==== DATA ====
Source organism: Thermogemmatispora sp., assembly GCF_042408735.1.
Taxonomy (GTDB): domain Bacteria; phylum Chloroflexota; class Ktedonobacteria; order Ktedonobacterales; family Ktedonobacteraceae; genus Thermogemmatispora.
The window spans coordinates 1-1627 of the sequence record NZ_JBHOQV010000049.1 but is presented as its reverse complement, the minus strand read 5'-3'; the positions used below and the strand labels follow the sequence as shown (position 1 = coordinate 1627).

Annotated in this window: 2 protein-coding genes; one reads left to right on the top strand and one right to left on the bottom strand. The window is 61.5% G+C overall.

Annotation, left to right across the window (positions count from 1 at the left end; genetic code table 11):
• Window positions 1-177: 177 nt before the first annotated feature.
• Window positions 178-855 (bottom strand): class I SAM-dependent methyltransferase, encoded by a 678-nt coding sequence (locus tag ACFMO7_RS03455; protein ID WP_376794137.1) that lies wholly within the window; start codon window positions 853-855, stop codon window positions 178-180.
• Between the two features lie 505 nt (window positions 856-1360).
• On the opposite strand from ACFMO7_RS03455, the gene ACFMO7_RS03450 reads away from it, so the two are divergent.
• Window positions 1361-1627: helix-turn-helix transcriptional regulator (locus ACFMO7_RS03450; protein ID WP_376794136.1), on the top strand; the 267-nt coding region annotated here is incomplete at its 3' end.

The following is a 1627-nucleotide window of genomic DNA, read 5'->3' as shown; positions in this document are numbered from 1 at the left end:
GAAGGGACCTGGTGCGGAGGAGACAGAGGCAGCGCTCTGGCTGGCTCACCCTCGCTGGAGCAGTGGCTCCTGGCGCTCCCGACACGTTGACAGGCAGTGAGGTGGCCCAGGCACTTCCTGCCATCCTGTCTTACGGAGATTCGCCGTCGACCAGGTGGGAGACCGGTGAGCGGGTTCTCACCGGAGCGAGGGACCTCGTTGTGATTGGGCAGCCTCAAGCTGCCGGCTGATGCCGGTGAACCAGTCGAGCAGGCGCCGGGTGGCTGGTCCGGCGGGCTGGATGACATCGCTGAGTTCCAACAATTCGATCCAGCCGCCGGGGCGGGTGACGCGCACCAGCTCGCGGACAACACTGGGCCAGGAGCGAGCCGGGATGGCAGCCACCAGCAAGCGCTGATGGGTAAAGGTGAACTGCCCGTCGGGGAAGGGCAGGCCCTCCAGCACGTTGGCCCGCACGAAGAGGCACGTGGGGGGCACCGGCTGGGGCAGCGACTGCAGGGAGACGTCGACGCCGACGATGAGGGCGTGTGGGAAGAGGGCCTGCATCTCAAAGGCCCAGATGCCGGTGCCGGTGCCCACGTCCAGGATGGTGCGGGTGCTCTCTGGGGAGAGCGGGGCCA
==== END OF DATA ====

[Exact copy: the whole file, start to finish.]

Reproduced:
Source organism: Thermogemmatispora sp., assembly GCF_042408735.1.
Taxonomy (GTDB): domain Bacteria; phylum Chloroflexota; class Ktedonobacteria; order Ktedonobacterales; family Ktedonobacteraceae; genus Thermogemmatispora.
The window spans coordinates 1-1627 of the sequence record NZ_JBHOQV010000049.1 but is presented as its reverse complement, the minus strand read 5'-3'; the positions used below and the strand labels follow the sequence as shown (position 1 = coordinate 1627).

Annotated in this window: 2 protein-coding genes; one reads left to right on the top strand and one right to left on the bottom strand. The window is 61.5% G+C overall.

Annotation, left to right across the window (positions count from 1 at the left end; genetic code table 11):
• Window positions 1-177: 177 nt before the first annotated feature.
• Window positions 178-855 (bottom strand): class I SAM-dependent methyltransferase, encoded by a 678-nt coding sequence (locus tag ACFMO7_RS03455; protein ID WP_376794137.1) that lies wholly within the window; start codon window positions 853-855, stop codon window positions 178-180.
• Between the two features lie 505 nt (window positions 856-1360).
• On the opposite strand from ACFMO7_RS03455, the gene ACFMO7_RS03450 reads away from it, so the two are divergent.
• Window positions 1361-1627: helix-turn-helix transcriptional regulator (locus ACFMO7_RS03450; protein ID WP_376794136.1), on the top strand; the 267-nt coding region annotated here is incomplete at its 3' end.

The following is a 1627-nucleotide window of genomic DNA, read 5'->3' as shown; positions in this document are numbered from 1 at the left end:
GAAGGGACCTGGTGCGGAGGAGACAGAGGCAGCGCTCTGGCTGGCTCACCCTCGCTGGAGCAGTGGCTCCTGGCGCTCCCGACACGTTGACAGGCAGTGAGGTGGCCCAGGCACTTCCTGCCATCCTGTCTTACGGAGATTCGCCGTCGACCAGGTGGGAGACCGGTGAGCGGGTTCTCACCGGAGCGAGGGACCTCGTTGTGATTGGGCAGCCTCAAGCTGCCGGCTGATGCCGGTGAACCAGTCGAGCAGGCGCCGGGTGGCTGGTCCGGCGGGCTGGATGACATCGCTGAGTTCCAACAATTCGATCCAGCCGCCGGGGCGGGTGACGCGCACCAGCTCGCGGACAACACTGGGCCAGGAGCGAGCCGGGATGGCAGCCACCAGCAAGCGCTGATGGGTAAAGGTGAACTGCCCGTCGGGGAAGGGCAGGCCCTCCAGCACGTTGGCCCGCACGAAGAGGCACGTGGGGGGCACCGGCTGGGGCAGCGACTGCAGGGAGACGTCGACGCCGACGATGAGGGCGTGTGGGAAGAGGGCCTGCATCTCAAAGGCCCAGATGCCGGTGCCGGTGCCCACGTCCAGGATGGTGCGGGTGCTCTCTGGGGAGAGCGGGGCCA